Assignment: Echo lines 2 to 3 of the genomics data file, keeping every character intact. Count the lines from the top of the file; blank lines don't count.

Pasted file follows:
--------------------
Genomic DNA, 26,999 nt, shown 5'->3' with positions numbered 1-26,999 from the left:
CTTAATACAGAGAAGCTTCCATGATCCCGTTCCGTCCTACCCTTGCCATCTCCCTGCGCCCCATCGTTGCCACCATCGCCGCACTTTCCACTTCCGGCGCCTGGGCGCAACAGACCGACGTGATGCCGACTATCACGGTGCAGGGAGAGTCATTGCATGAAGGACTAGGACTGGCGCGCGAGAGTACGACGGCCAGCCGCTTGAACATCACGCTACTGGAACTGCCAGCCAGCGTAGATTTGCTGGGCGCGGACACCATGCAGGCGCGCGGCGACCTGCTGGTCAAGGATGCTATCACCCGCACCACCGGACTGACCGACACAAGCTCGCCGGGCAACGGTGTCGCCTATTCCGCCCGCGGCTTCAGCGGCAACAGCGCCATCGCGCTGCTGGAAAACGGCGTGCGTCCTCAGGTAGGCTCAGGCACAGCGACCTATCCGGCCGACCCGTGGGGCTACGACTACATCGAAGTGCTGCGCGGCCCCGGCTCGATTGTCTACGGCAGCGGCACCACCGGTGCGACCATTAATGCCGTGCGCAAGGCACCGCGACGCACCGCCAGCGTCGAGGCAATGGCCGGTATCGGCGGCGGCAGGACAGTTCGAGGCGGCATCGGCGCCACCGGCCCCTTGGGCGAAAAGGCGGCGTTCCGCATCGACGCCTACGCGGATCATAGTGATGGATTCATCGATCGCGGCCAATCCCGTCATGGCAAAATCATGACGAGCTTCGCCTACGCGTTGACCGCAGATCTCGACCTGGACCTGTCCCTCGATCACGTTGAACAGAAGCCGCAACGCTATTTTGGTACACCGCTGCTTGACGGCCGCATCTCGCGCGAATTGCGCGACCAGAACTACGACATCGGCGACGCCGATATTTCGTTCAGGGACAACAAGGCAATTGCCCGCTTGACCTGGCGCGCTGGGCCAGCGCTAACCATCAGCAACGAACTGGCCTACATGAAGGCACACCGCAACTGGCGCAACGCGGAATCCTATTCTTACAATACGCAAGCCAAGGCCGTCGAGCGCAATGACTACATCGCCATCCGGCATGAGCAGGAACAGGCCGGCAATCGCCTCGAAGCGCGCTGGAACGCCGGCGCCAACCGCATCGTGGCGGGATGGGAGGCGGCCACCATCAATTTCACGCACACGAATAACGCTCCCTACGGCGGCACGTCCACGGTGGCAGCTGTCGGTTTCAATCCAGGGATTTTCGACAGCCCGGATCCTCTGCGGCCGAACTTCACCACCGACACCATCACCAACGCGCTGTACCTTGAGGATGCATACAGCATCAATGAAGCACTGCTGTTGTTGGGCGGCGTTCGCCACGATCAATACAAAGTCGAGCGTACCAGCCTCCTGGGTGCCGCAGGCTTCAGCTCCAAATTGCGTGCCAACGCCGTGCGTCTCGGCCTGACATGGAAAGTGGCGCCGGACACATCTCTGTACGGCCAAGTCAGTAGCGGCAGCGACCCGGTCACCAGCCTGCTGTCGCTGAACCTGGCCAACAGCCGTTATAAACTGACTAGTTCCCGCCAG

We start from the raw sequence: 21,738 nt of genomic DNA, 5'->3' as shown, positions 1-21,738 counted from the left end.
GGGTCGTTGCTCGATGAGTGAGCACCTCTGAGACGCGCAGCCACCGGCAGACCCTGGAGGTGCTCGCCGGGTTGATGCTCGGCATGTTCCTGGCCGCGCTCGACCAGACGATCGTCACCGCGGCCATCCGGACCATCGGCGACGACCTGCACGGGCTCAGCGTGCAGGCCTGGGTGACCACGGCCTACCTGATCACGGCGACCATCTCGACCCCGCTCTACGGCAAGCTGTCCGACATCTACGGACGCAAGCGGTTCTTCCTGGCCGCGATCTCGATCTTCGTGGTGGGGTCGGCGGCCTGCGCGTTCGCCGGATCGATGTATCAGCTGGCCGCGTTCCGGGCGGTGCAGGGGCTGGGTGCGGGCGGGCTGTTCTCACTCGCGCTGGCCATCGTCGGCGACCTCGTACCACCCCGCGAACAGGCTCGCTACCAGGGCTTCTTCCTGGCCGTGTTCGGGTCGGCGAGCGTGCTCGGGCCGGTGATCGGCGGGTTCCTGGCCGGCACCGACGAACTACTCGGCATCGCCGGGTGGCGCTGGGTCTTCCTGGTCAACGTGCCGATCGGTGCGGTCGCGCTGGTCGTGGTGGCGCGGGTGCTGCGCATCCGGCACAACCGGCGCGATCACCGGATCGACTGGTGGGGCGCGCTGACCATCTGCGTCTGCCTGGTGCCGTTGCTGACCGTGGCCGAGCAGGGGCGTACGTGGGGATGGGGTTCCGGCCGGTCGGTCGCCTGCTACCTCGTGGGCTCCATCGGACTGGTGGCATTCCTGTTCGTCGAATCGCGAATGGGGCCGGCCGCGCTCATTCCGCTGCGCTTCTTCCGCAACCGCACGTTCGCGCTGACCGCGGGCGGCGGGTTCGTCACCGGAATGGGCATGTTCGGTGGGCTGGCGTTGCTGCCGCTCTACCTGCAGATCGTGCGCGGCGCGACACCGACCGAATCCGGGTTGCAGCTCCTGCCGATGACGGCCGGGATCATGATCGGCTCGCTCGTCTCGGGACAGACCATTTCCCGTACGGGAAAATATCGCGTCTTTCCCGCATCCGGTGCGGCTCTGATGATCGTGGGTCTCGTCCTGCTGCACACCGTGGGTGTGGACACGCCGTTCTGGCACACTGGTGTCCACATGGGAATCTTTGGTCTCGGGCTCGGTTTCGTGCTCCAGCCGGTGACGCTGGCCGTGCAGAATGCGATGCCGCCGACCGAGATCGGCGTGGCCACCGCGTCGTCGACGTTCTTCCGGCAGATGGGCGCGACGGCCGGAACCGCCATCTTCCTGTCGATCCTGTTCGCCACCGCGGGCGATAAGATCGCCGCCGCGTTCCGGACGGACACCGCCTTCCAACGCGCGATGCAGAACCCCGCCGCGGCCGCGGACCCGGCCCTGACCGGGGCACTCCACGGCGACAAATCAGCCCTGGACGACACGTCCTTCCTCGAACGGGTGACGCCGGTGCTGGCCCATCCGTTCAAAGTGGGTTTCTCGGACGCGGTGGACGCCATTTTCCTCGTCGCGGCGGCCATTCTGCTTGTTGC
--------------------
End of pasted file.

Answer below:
CTTAATACAGAGAAGCTTCCATGATCCCGTTCCGTCCTACCCTTGCCATCTCCCTGCGCCCCATCGTTGCCACCATCGCCGCACTTTCCACTTCCGGCGCCTGGGCGCAACAGACCGACGTGATGCCGACTATCACGGTGCAGGGAGAGTCATTGCATGAAGGACTAGGACTGGCGCGCGAGAGTACGACGGCCAGCCGCTTGAACATCACGCTACTGGAACTGCCAGCCAGCGTAGATTTGCTGGGCGCGGACACCATGCAGGCGCGCGGCGACCTGCTGGTCAAGGATGCTATCACCCGCACCACCGGACTGACCGACACAAGCTCGCCGGGCAACGGTGTCGCCTATTCCGCCCGCGGCTTCAGCGGCAACAGCGCCATCGCGCTGCTGGAAAACGGCGTGCGTCCTCAGGTAGGCTCAGGCACAGCGACCTATCCGGCCGACCCGTGGGGCTACGACTACATCGAAGTGCTGCGCGGCCCCGGCTCGATTGTCTACGGCAGCGGCACCACCGGTGCGACCATTAATGCCGTGCGCAAGGCACCGCGACGCACCGCCAGCGTCGAGGCAATGGCCGGTATCGGCGGCGGCAGGACAGTTCGAGGCGGCATCGGCGCCACCGGCCCCTTGGGCGAAAAGGCGGCGTTCCGCATCGACGCCTACGCGGATCATAGTGATGGATTCATCGATCGCGGCCAATCCCGTCATGGCAAAATCATGACGAGCTTCGCCTACGCGTTGACCGCAGATCTCGACCTGGACCTGTCCCTCGATCACGTTGAACAGAAGCCGCAACGCTATTTTGGTACACCGCTGCTTGACGGCCGCATCTCGCGCGAATTGCGCGACCAGAACTACGACATCGGCGACGCCGATATTTCGTTCAGGGACAACAAGGCAATTGCCCGCTTGACCTGGCGCGCTGGGCCAGCGCTAACCATCAGCAACGAACTGGCCTACATGAAGGCACACCGCAACTGGCGCAACGCGGAATCCTATTCTTACAATACGCAAGCCAAGGCCGTCGAGCGCAATGACTACATCGCCATCCGGCATGAGCAGGAACAGGCCGGCAATCGCCTCGAAGCGCGCTGGAACGCCGGCGCCAACCGCATCGTGGCGGGATGGGAGGCGGCCACCATCAATTTCACGCACACGAATAACGCTCCCTACGGCGGCACGTCCACGGTGGCAGCTGTCGGTTTCAATCCAGGGATTTTCGACAGCCCGGATCCTCTGCGGCCGAACTTCACCACCGACACCATCACCAACGCGCTGTACCTTGAGGATGCATACAGCATCAATGAAGCACTGCTGTTGTTGGGCGGCGTTCGCCACGATCAATACAAAGTCGAGCGTACCAGCCTCCTGGGTGCCGCAGGCTTCAGCTCCAAATTGCGTGCCAACGCCGTGCGTCTCGGCCTGACATGGAAAGTGGCGCCGGACACATCTCTGTACGGCCAAGTCAGTAGCGGCAGCGACCCGGTCACCAGCCTGCTGTCGCTGAACCTGGCCAACAGCCGTTATAAACTGACTAGTTCCCGCCAG

We start from the raw sequence: 21,738 nt of genomic DNA, 5'->3' as shown, positions 1-21,738 counted from the left end.